clean tech energy india renewable sector industry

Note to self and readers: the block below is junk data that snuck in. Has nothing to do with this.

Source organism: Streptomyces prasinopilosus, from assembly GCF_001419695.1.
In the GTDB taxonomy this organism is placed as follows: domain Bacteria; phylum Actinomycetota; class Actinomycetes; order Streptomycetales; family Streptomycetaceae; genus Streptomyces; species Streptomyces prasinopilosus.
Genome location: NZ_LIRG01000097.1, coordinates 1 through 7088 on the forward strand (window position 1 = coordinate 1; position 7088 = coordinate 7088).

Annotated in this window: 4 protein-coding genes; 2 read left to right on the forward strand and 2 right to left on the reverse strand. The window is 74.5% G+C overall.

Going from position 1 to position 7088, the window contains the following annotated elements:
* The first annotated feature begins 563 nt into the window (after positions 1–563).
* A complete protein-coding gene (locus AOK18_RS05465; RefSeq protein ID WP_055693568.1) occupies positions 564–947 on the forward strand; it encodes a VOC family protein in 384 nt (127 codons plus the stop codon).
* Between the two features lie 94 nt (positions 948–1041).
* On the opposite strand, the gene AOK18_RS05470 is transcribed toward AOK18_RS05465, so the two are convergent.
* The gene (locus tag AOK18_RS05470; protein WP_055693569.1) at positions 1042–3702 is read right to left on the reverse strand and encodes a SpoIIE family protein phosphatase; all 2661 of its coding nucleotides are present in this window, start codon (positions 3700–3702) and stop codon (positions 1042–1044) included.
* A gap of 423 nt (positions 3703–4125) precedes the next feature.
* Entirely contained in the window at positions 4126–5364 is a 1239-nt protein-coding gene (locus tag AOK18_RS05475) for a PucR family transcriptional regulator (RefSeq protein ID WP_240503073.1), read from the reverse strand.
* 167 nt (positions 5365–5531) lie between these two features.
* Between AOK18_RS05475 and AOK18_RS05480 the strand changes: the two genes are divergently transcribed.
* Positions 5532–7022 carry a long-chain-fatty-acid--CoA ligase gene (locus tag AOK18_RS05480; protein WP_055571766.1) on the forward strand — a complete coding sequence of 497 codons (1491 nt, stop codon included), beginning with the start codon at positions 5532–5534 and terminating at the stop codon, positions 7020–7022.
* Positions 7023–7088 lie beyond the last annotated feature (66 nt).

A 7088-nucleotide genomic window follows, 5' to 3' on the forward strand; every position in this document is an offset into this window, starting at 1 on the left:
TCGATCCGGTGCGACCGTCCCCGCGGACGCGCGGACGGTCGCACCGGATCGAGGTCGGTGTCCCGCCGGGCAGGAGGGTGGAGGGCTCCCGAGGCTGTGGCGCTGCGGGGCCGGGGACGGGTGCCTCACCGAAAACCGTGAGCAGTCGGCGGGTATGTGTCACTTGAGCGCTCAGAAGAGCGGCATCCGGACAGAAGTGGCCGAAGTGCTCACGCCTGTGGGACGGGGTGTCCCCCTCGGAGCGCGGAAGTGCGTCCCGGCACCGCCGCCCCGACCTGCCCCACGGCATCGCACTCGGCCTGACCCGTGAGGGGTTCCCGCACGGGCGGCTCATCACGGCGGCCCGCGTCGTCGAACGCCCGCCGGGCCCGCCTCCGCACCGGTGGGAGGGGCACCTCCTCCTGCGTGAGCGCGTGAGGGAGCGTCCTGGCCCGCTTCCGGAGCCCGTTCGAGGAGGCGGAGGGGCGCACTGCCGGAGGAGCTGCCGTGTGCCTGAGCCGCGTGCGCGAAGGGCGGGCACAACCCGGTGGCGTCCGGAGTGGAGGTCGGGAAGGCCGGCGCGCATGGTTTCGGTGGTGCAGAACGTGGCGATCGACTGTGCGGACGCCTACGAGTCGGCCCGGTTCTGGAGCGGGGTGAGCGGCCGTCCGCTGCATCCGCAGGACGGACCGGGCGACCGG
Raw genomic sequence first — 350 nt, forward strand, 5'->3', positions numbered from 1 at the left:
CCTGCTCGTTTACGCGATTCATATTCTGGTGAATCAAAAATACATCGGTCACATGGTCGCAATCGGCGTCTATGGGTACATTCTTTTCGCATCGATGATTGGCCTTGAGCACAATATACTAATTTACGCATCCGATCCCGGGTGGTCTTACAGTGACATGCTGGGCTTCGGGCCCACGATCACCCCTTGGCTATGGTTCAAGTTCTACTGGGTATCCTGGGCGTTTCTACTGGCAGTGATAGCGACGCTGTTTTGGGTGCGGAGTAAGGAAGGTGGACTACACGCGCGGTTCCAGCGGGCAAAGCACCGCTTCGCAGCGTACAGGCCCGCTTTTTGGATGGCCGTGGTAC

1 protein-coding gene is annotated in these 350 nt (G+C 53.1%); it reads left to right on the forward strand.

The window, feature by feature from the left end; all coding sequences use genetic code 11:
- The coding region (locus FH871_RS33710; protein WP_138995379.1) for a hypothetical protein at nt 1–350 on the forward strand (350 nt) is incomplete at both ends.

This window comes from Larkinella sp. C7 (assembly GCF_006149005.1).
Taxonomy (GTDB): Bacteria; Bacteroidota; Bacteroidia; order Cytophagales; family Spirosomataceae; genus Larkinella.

Decoding India’s clean tech sectorTaking a note of the detrimental consequences of global warming and rapidfossil fuel combustion, as various countries around the world start declaringclimate emergencies and take strides towards sustainable choices forprotecting the environment and biodiversity, clean (and green) technologieshave come to the forefront of collective societal action. Known popularly asclean tech, this sector at large is at the moment generating a lot of interestfrom scientists, academicians, technologists, industry experts, and otherstakeholders alike in our country as well.To put it simply, clean tech refers to any product or service that alleviatesharmful environmental impact of other products or processes via energyefficiency improvement, sustainable usage of resources,elimination/purification of waste materials and emissions, and so on. Itencompasses a wide range of technologies with respect to recycling, renewableenergies (solar, hydropower, wind energy, bio-fuels), green construction,electric vehicles, lighting, etc.Today, India undoubtedly represents a huge, lucrative market for the cleantech industry with a lot of investments and FDI inflows being pumped into thesector.In this article, we would be discussing the current roadblocks and hurdlesfacing the clean tech sector in India, understanding the opportunities forfuture growth of this industry, while also outlining its possible trajectory.The stumbling blocksClean tech in India can still be referred to as an emerging concept and thefocus till date has been mostly sector-specific. For instance, separateschemes at the administrative level are currently targeted at rejuvenation ofindividual sectors such as solar, wind, energy efficiency, electric mobility,etc. The lack of a combined and unified policy and financing mechanism, aswell as limited recognition of clean tech as a proper industry on the part ofthe government, remains to be an area of concern for this segment in India.Also, too much thrust only on solar and wind power can prove to bedisadvantageous in the long run.Speaking from India Inc’s perspective, the generation of renewable energy atscale is constantly evolving, with the main factor hindering it is the highcapital intensively. Furthermore, the adoption of innovations relating toclean tech in mid-to-large-sized companies has been seen to be rather slow,mostly due to lack of awareness and uncertainty regarding the return oninvestment.Another looming area of worry is something called as ‘green fatigue’.Investors, venture capitalists (VC), and industry experts have been entirelyburnt out by the sheer number clean tech success stories told to them over thepast decade, therefore, they remain skeptical about the potential of cleantech start-ups to pan out in the long term. Extreme, unfavorable weatherconditions and events (such as floods, unpredictable rainfall, dust storms,unusual high temperatures, etc) often add to the uncertainty. Research andinnovation for quality-driven business scalability in the domain of clean techis another significant arena where India needs to up its game.Tech-ing the clean talk: Opportunities galoreDespite numerous challenges, it can be said with confidence that the cleantech industry in India is growing exponentially in recent times. With theGovernment of India aligning policymaking towards being a net-zero carboneconomy in the decades to come, India has set ambitious targets for thediverse clean tech sector; the country is also enhancing focus on supportivepolicy framework and regulations to encourage start-ups and businesses in theclean tech industry.According to a recent joint study conducted by the International Energy Agencyand the Council on Energy Environment and Water, the investments in India’srenewable energy sector has doubled over the past half decade. Our constantlygrowing economy is leading to increasing demand for clean power and relatedinfrastructure. The size of the Indian clean-tech market was pegged to be atmore than $25 billion in 2017, and by the end of 2030, India plans to meet 40per cent of its total energy needs through renewable resources up from around22 per cent now.Currently, India has been ranked fifth in the world in terms of installedrenewable energy capacity, and holds the second place amongst the manyemerging economies which are pioneering transition to clean energy, as pervarious reports and industry estimates. A recent IBEF report also pointed outthat the renewable energy sector in India was “the fourth-most attractivemarket in the world”.All these analytical data points and statistics are a testimony to the factthat India is poised to become a powerhouse of clean energy in years to come,and also one of the most attractive destinations in the globe in terms ofenvironment-friendly investment.Ushering the way forwardIn the coming years, less known but significant verticals of clean tech suchas fuel-from-plastic, waste-to-energy, ocean and water bodies clean up, etc,needs to be encouraged as much as solar or hydropower projects and electricvehicles. Reducing its carbon footprint while catering to the ever-growingenergy demand would not be an easy journey for India, and therefore, thetransition to being a 100 per cent clean tech country can be eased out onlywith the regular phase out on the usage of traditional energy (especially coaland fossil fuels).In India’s ambition of becoming a $5-trillion economy by FY25 was outlined inthe latest Union Budget by our Hon’ble Finance Minister, “Pollution-free Indiawith green mother earth and blue skies” is a part of the “vision document forthe decade”, hence, sectoral reforms for environment and sustainability domainand clean tech is expected to play a significant role, alongside macrodevelopments like urbanisation — smart cities — and natural resourcedepletion that shall continue to fuel demand for clean tech manufacturing andallied industries.While the government backing will boost structural changes and policyinterventions in favour of the dynamics of the clean tech sector, academia andprivate players also need to join hands in unlocking innovation, and makingclean energy more accessible and affordable for the masses. Last but not theleast, the massive transition towards clean tech not only resonates with thegrowing awareness of environmental issues, but will also create a lot ofemployment and skilling and upskilling opportunities in the next decade, whichis indeed another untapped but opportunate area that needs to be looked into.DISCLAIMER: The views expressed are solely of the author and ETEnergyworld.comdoes not necessarily subscribe to it. ETEnergyworld.com shall not beresponsible for any damage caused to any person/organisation directly orindirectly.